African American Children 5 Times More Likely to Be Murdered Than Whites in California
Although there have been many advances made in the past decade with respect to dropping rates of violent crime in some areas of the country, some places are still more dangerous than others if you are a young African American. California is one of those places, according to a new study published by the Violence Policy Center.
The study, funded by The California Wellness Foundation, ranks California counties by their homicide rates for youth and young adults ages 10 to 24. The report also provides a profile for each of the top 10 counties that includes gender; race or ethnicity; most common weapons; relationship between victim and offender; circumstance; and location.
The report, titled “Lost Youth,” is based on the analysis of unpublished California Department of Justice Supplementary Homicide Report (SHR) data. It notes that black males in the state have a homicide rate more than 14 times that of whites and nearly four times that of Hispanics. More alarming is the finding that African American children are almost five times more likely to be killed than any other racial or ethnic group in the state. Furthermore, the study found that Black and Hispanic victims were more likely to be killed by a stranger than white or Asian victims.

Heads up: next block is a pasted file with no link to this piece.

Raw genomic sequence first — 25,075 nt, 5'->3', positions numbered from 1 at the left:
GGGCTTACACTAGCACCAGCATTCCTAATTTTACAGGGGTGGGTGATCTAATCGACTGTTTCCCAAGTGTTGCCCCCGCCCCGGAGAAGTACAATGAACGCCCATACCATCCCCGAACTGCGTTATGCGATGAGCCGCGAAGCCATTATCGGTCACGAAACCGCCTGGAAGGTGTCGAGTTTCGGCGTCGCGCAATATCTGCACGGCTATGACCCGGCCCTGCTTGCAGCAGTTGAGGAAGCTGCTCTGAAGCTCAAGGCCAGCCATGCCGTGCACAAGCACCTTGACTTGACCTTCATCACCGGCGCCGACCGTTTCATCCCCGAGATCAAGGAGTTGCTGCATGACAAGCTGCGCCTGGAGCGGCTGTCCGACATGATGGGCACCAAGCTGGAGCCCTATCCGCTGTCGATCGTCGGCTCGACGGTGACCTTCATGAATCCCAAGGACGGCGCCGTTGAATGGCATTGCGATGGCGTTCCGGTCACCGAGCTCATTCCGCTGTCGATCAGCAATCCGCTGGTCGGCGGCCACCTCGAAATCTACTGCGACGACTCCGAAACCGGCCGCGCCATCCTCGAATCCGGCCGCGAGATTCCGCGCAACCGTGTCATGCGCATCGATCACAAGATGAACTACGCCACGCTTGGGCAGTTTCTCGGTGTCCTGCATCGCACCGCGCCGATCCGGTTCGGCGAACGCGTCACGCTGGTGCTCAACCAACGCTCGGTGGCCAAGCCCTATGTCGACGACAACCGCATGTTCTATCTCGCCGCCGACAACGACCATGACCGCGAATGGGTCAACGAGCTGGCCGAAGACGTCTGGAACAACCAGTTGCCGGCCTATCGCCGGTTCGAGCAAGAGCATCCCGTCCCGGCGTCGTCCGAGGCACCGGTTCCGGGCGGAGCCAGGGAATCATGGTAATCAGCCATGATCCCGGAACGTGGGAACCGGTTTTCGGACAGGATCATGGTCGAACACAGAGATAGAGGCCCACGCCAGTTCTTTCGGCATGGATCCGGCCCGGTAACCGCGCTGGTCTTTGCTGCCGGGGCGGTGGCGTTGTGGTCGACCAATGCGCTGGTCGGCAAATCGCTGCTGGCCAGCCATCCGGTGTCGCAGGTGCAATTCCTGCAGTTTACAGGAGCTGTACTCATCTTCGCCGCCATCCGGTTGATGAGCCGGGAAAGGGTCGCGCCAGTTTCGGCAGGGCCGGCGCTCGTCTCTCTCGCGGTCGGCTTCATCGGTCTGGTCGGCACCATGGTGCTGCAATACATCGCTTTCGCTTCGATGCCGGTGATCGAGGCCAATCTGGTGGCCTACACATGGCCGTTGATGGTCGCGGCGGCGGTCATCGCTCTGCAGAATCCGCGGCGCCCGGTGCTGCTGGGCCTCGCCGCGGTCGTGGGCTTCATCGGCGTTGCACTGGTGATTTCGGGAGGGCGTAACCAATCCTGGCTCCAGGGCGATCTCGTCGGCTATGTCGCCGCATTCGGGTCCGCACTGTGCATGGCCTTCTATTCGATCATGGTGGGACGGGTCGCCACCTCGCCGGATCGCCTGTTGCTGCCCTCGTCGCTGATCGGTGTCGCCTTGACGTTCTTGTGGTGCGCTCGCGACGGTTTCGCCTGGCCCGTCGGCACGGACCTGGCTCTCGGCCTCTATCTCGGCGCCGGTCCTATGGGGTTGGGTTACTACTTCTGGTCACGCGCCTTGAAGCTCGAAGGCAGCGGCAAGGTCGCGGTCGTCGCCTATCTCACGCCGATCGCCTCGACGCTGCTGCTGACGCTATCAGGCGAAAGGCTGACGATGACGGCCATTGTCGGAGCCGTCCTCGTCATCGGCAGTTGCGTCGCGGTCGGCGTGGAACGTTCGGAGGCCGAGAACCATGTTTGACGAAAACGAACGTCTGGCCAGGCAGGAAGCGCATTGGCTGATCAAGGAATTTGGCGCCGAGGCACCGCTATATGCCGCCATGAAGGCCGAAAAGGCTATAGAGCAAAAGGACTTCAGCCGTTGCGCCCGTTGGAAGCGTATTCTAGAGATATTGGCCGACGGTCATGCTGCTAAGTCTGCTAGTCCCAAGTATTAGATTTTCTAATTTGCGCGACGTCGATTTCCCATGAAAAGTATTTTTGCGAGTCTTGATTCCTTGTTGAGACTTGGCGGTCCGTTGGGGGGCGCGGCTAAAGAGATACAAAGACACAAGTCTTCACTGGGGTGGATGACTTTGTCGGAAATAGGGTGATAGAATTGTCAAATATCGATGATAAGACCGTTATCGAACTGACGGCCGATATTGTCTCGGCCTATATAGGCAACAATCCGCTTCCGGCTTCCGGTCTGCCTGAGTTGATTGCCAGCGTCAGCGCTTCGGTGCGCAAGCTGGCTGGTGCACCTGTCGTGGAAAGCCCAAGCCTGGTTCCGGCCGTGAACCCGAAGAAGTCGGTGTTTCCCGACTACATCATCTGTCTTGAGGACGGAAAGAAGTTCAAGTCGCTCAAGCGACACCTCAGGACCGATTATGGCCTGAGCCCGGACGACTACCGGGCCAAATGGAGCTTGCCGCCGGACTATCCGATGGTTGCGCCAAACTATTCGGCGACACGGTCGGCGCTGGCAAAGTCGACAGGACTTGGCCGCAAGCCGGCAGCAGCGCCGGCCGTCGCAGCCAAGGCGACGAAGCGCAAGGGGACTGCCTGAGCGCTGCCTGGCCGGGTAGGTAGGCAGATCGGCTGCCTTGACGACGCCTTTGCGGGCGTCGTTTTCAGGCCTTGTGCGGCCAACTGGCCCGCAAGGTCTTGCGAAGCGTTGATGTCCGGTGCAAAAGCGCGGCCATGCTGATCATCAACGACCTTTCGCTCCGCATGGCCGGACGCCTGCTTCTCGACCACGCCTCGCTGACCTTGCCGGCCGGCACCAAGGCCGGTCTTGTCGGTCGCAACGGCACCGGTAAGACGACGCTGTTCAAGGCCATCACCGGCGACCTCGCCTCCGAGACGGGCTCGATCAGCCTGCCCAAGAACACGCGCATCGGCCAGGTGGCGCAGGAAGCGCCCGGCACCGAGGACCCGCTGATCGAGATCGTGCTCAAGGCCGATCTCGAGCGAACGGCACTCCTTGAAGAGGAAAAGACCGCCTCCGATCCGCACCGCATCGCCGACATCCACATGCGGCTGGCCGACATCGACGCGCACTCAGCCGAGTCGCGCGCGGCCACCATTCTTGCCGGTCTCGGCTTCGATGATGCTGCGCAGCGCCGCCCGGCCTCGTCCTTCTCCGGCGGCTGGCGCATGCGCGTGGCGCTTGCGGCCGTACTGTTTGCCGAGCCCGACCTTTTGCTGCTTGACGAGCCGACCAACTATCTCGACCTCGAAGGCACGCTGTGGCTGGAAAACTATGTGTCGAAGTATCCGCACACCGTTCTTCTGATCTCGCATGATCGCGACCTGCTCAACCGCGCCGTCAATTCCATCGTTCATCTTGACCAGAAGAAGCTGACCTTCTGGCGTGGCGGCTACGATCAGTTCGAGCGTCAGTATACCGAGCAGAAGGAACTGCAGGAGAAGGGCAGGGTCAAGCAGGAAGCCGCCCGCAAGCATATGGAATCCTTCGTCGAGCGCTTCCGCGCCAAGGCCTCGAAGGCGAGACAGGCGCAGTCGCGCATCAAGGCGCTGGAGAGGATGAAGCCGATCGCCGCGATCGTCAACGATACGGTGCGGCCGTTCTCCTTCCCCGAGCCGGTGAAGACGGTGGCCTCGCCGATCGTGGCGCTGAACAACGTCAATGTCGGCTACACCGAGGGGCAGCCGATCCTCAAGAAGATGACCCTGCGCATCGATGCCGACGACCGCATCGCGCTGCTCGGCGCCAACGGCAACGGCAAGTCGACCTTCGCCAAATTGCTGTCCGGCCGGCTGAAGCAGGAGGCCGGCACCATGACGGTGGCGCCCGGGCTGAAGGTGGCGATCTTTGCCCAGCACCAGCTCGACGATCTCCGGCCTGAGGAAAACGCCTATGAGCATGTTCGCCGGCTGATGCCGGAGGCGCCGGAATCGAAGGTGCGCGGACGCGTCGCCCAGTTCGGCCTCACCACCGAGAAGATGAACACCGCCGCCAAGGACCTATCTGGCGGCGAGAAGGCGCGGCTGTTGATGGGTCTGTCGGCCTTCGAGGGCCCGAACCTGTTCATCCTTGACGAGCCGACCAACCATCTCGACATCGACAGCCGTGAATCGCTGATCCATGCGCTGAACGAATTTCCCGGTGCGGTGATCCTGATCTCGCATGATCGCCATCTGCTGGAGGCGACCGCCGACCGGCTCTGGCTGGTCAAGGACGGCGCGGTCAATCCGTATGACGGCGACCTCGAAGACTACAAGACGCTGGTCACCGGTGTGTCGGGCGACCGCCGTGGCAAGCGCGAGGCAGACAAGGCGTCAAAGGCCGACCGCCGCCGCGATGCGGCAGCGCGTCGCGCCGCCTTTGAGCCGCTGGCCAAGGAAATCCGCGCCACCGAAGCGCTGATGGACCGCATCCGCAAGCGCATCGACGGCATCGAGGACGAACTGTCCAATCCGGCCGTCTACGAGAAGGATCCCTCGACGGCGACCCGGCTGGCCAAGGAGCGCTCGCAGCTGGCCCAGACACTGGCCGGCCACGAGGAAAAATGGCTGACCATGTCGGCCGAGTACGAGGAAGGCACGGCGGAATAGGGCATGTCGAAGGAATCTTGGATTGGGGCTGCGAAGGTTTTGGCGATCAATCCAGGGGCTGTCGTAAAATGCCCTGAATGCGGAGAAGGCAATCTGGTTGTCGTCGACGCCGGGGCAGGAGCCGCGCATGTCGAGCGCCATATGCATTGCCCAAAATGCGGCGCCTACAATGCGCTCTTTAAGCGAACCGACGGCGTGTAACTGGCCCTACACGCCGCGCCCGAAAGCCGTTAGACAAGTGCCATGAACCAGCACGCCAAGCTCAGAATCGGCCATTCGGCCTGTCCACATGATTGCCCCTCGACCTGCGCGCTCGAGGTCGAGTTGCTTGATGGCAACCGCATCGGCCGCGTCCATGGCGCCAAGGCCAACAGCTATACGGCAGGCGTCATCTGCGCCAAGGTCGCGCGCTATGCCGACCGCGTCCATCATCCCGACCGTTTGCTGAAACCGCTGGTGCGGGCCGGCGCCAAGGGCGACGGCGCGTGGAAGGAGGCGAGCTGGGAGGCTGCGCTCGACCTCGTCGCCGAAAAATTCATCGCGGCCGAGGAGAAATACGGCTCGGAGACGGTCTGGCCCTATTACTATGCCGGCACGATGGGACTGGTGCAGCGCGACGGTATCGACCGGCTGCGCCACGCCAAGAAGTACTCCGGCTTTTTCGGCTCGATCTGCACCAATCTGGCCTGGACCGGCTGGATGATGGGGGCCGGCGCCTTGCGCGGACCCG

These findings, though startling, do assist in providing insight into solving the problem. First, more attention must be directed toward education and keeping African American youth in school. Education is a protective factor both against problem behaviors and incarceration. Second, effective violence prevention strategies are needed to stop youth and young adults from accessing handguns. Finally, new programs must be developed to address drug prevention, job creation and positive parenting skills.
The sad reality is that state governments spend more on incarceration than on crime prevention. For example, in California, the state Department of Corrections allegedly spends more than $300 million annually for rehabilitation. If a shift is not made to focus more programs and resources on prevention, homicide will continue to be the No. 1 cause of death for African American youth and young adults ages 10 to 24.
The Violence Policy Center is a nonprofit advocacy group based in Washington, D.C. Its full report can be viewed at www.vpc.org/studies/cayouth.pdf. –torrance stephens, ph.d.